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Time Running Out to Address Afghanistan’s Hunger Crisis

Without a Functioning Central Bank, Aid Not Enough

A woman holds her baby as he undergoes treatment at the malnutrition ward of the Ataturk National Children's Hospital in Kabul, Afghanistan, December, 2, 2021. © 2021 AP Photo/Petros Giannakouris

“Children in the provinces – they are only skin on bones now – and I’m afraid this is only going to get worse,” the director of an international humanitarian organization in Afghanistan told me.

According to a health ministry official, approximately 1 in 10 newborn Afghan babies born since January 2022 have died – over 13,000 total – an increase believed to be exacerbated by worsening malnutrition, hunger-related diseases, and the collapse of the country’s healthcare sector. 95 percent of the population does not have enough to eat and 3.5 million children need nutritional support. 

“Half of those we admit for critical care are also malnourished,” a doctor with Médecins Sans Frontières reported. Almost 800 children in one hospital in Helmand province are there because of acute malnutrition.

While many countries have pledged humanitarian aid, Afghanistan also urgently needs a functioning banking system to address the crisis. Most Afghan banks are barely operating now. In recent weeks, the United States and World Bank have unlocked billions of dollars in assistance, but restrictions on Afghanistan’s Central Bank are still making large transactions or withdrawals impossible.

Aid groups delivering humanitarian assistance say they are unable to move funds into Afghanistan because international banks remain wary of preexisting sanctions on the Taliban, and Afghan banks limit cash withdrawals due to currency shortages. Aid groups say that payments to Afghanistan are routinely blocked by banks wary of running afoul of sanctions.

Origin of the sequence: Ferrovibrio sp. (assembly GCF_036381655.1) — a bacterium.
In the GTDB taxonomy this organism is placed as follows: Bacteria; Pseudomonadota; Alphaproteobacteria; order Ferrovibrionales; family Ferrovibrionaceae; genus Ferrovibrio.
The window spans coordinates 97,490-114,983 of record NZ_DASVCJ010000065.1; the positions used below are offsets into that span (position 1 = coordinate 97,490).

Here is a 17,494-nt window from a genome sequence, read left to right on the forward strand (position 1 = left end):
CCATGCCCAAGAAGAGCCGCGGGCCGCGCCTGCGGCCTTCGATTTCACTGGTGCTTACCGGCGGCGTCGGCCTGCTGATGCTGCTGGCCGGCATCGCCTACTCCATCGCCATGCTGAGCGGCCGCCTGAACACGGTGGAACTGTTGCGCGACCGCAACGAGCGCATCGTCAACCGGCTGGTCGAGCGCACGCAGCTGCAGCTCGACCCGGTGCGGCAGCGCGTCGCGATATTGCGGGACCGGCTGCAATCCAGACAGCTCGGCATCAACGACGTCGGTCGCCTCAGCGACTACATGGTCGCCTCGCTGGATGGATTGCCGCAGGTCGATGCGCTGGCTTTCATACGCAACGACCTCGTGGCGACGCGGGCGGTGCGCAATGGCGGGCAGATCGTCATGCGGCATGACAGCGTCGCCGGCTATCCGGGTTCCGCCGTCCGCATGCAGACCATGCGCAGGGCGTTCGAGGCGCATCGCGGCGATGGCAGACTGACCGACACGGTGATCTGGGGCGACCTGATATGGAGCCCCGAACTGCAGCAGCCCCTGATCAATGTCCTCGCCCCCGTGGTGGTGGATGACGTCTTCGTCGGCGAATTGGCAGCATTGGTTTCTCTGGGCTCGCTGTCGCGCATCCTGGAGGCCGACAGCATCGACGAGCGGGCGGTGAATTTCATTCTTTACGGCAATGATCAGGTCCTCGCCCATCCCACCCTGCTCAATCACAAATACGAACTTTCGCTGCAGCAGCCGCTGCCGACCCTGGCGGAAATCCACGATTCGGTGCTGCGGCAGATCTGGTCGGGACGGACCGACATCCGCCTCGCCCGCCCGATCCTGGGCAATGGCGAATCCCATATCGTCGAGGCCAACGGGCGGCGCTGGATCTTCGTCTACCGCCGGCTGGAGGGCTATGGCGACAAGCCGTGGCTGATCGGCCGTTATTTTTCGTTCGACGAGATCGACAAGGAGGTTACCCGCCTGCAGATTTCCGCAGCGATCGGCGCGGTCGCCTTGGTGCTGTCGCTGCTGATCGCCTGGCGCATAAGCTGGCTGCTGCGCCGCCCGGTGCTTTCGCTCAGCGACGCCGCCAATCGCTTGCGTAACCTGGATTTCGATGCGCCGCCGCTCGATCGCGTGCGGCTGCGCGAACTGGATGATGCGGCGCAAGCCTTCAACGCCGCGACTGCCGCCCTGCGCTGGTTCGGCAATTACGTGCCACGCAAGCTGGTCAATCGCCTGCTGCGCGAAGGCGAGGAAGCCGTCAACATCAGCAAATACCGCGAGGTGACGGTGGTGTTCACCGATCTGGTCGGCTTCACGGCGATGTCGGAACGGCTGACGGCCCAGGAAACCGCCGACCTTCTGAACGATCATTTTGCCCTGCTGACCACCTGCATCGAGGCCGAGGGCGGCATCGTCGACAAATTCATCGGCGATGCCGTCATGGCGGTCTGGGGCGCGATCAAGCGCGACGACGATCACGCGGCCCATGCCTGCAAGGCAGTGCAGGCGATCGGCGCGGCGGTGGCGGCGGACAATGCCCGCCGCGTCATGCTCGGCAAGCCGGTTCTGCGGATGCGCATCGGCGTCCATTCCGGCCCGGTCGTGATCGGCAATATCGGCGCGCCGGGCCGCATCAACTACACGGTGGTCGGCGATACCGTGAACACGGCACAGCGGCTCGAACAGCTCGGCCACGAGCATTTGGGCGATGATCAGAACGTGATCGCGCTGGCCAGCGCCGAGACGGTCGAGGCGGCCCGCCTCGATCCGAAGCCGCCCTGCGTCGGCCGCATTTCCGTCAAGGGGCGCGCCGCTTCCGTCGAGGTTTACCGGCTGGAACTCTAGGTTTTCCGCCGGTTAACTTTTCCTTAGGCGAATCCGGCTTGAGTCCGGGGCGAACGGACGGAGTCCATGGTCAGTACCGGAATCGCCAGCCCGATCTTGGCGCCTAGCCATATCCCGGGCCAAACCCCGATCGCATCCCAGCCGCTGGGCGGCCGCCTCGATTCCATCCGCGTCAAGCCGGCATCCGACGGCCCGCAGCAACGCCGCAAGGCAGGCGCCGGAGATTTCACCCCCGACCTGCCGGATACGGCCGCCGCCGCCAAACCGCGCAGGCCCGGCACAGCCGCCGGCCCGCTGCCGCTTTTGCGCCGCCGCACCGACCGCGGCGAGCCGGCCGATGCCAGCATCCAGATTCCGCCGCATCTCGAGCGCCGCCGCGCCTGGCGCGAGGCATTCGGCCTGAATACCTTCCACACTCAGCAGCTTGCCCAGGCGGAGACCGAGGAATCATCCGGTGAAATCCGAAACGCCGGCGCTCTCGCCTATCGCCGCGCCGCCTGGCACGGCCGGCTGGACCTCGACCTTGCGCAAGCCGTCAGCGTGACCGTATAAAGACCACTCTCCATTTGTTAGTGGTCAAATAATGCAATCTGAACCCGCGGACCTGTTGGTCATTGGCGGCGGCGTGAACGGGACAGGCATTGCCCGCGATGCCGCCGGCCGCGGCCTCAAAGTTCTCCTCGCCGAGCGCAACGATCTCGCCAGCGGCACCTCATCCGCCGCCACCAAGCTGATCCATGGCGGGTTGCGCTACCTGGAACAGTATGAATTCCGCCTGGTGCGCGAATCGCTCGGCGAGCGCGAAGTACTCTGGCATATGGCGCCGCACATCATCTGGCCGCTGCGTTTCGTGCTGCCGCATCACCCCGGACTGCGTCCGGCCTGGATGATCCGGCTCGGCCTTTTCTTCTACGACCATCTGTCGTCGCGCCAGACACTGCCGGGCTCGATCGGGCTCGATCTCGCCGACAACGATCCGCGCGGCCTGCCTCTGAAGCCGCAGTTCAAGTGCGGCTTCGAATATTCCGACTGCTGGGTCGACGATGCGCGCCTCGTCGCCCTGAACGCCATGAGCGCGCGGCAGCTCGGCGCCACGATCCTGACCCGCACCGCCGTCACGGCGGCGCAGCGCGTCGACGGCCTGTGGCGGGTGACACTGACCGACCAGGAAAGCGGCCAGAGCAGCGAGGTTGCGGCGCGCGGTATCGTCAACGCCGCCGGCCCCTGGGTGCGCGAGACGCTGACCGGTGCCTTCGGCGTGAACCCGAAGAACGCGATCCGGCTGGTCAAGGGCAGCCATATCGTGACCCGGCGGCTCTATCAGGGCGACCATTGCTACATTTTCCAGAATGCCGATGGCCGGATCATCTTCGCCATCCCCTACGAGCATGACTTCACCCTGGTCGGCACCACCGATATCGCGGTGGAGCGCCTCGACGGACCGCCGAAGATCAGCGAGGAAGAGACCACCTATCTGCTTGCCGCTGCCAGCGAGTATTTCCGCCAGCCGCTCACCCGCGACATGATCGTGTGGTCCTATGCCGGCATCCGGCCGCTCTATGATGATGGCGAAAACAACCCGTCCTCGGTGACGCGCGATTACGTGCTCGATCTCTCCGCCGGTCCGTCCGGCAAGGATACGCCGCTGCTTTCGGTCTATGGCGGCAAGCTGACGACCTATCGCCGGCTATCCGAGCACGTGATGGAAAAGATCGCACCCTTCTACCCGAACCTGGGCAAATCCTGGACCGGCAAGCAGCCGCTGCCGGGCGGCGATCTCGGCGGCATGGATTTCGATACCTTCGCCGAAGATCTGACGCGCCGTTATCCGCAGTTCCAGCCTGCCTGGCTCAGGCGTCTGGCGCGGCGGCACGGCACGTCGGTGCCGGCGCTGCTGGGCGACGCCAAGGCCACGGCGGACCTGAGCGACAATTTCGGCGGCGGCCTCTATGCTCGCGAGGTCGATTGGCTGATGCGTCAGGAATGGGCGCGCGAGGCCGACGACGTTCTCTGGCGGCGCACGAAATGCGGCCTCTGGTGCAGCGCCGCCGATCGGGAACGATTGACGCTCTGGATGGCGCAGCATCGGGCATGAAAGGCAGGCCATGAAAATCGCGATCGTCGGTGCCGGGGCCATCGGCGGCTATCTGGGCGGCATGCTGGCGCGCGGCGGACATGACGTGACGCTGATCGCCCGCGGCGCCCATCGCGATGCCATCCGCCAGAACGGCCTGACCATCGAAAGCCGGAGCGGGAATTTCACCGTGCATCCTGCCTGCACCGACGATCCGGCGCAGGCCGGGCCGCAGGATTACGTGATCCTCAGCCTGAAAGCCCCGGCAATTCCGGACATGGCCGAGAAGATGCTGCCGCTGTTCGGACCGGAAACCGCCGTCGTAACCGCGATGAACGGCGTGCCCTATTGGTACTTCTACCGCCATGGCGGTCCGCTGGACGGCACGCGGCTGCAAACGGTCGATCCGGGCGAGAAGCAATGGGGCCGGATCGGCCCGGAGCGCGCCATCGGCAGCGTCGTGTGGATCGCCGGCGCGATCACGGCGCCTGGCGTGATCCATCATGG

Instead, most groups use the informal hawala system to transfer funds, even though the service charges can range from 4 to 8 percent in cities or as much as 13 percent in remote areas. Before the Taliban takeover in August 2021, rates were at about 2 percent.

Donors have been understandably worried that efforts to restore Afghanistan’s Central Bank would bolster the Taliban’s rule. Since taking power, Taliban authorities have arbitrarily arrested activists and journalists, executed former government officials, and engaged in widespread violations of women’s and girls’ rights.

But Afghans need all their rights protected, including the right to food. While humanitarian assistance programs can help mitigate the economic crisis, they are far from sufficient. The Taliban also need to address the crisis, including by letting women work, and donors should monitor bank transactions to ensure funds are being used for legitimate humanitarian and commercial purposes.

Without that, it will be impossible to ease the crisis and help Afghanistan’s most vulnerable children.


An earlier version of this dispatch mischaracterized the estimated 13,000 deaths of premature babies in Afghanistan since January 2022 as being “from malnutrition and hunger-related diseases.” The number was based on an Afghan Ministry of Health official’s estimate of overall death rates of premature babies during the period. The text has been edited to clarify the official’s estimates.

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